Mutant prolactin receptor and familial hyperprolactinemia

Paul J. Newey, Caroline M. Gorvin, Stephen J. Cleland, Christian B. Willberg, Marcus Bridge, Mohammed Azharuddin, Russell S. Drummond, P. Anton van der Merwe, Paul Klenerman, Chas Bountra, Rajesh V. Thakker (Lead / Corresponding author)

    Research output: Contribution to journalArticle

    52 Citations (Scopus)

    Abstract

    Hyperprolactinemia that is not associated with gestation or the puerperium is usually due to tumors in the anterior pituitary gland and occurs occasionally in hereditary multiple endocrine neoplasia syndromes. Here, we report data from three sisters with hyperprolactinemia, two of whom presented with oligomenorrhea and one with infertility. These symptoms were not associated with pituitary tumors or multiple endocrine neoplasia but were due to a heterozygous mutation in the prolactin receptor gene, PRLR, resulting in an amino acid change from histidine to arginine at codon 188 (His188Arg). This substitution disrupted the high-affinity ligand-binding interface of the prolactin receptor, resulting in a loss of downstream signaling by Janus kinase 2 (JAK2) and signal transducer and activator of transcription 5 (STAT5). Thus, the familial hyperprolactinemia appears to be due to a germline, loss-of-function mutation in PRLR, resulting in prolactin insensitivity.

    Original languageEnglish
    Pages (from-to)2012-2020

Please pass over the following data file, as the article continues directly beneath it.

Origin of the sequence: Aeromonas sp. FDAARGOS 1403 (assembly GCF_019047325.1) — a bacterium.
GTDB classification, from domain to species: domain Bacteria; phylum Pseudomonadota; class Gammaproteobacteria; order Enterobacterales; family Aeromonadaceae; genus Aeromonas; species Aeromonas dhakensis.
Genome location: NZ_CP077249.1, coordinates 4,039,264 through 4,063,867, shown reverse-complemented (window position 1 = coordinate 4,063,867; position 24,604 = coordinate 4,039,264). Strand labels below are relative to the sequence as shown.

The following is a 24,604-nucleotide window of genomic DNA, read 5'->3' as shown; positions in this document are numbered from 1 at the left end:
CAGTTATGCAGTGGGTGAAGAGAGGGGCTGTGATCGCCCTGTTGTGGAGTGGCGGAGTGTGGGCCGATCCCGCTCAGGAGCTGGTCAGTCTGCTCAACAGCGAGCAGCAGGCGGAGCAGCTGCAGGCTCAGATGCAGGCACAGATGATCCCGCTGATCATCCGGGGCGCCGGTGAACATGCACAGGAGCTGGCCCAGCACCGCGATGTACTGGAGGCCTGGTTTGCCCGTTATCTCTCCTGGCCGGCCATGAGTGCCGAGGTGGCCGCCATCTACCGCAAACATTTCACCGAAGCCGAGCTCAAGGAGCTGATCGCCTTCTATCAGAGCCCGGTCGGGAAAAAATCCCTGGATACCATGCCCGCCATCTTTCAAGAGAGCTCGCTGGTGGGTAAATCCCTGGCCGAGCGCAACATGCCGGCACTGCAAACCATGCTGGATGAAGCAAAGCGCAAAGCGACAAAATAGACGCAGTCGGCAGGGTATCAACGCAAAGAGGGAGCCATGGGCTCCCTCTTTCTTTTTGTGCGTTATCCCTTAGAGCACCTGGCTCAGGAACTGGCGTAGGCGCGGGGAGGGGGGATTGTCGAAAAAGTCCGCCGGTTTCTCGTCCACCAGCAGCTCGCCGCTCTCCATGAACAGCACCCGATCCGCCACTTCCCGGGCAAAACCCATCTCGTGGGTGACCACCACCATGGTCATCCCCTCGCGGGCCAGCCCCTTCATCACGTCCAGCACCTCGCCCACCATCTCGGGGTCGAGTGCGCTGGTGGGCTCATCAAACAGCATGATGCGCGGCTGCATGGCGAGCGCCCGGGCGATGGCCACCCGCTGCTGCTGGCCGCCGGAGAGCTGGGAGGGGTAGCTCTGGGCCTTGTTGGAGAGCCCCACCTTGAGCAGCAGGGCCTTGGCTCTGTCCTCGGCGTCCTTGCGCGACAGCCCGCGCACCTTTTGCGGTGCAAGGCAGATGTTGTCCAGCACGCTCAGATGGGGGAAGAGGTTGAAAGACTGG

Number of pages9
    JournalNew England Journal of Medicine
    Volume369
    Issue number21
    DOIs
    Publication statusPublished - 21 Nov 2013

    Fingerprint

    Prolactin Receptors
    Hyperprolactinemia
    Multiple Endocrine Neoplasia
    Oligomenorrhea
    STAT5 Transcription Factor
    Janus Kinase 2
    Mutation
    Anterior Pituitary Gland
    Pituitary Neoplasms
    Histidine
    Codon
    Prolactin
    Postpartum Period
    Infertility
    Arginine
    Ligands
    Amino Acids
    Pregnancy
    Genes
    Neoplasms

    Keywords

    • Adult
    • Female
    • Germ-line mutation
    • Humans
    • Hyperprolactinemia
    • Janus kinase 2
    • Male
    • Pedigree
    • Protein conformation
    • Receptors, Prolactin
    • STAT5 transcription factor
    • Sequence analysis, DNA
    • Signal transduction

    Cite this

    Newey, P. J., Gorvin, C. M., Cleland, S. J., Willberg, C. B., Bridge, M., Azharuddin, M., ... Thakker, R. V. (2013). Mutant prolactin receptor and familial hyperprolactinemia. New England Journal of Medicine, 369(21), 2012-2020. https://doi.org/10.1056/NEJMoa1307557
    Newey, Paul J. ; Gorvin, Caroline M. ; Cleland, Stephen J. ; Willberg, Christian B. ; Bridge, Marcus ; Azharuddin, Mohammed ; Drummond, Russell S. ; van der Merwe, P. Anton ; Klenerman, Paul ; Bountra, Chas ; Thakker, Rajesh V. / Mutant prolactin receptor and familial hyperprolactinemia. In: New England Journal of Medicine. 2013 ; Vol. 369, No. 21. pp. 2012-2020.
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    abstract = "Hyperprolactinemia that is not associated with gestation or the puerperium is usually due to tumors in the anterior pituitary gland and occurs occasionally in hereditary multiple endocrine neoplasia syndromes. Here, we report data from three sisters with hyperprolactinemia, two of whom presented with oligomenorrhea and one with infertility. These symptoms were not associated with pituitary tumors or multiple endocrine neoplasia but were due to a heterozygous mutation in the prolactin receptor gene, PRLR, resulting in an amino acid change from histidine to arginine at codon 188 (His188Arg). This substitution disrupted the high-affinity ligand-binding interface of the prolactin receptor, resulting in a loss of downstream signaling by Janus kinase 2 (JAK2) and signal transducer and activator of transcription 5 (STAT5). Thus, the familial hyperprolactinemia appears to be due to a germline, loss-of-function mutation in PRLR, resulting in prolactin insensitivity.",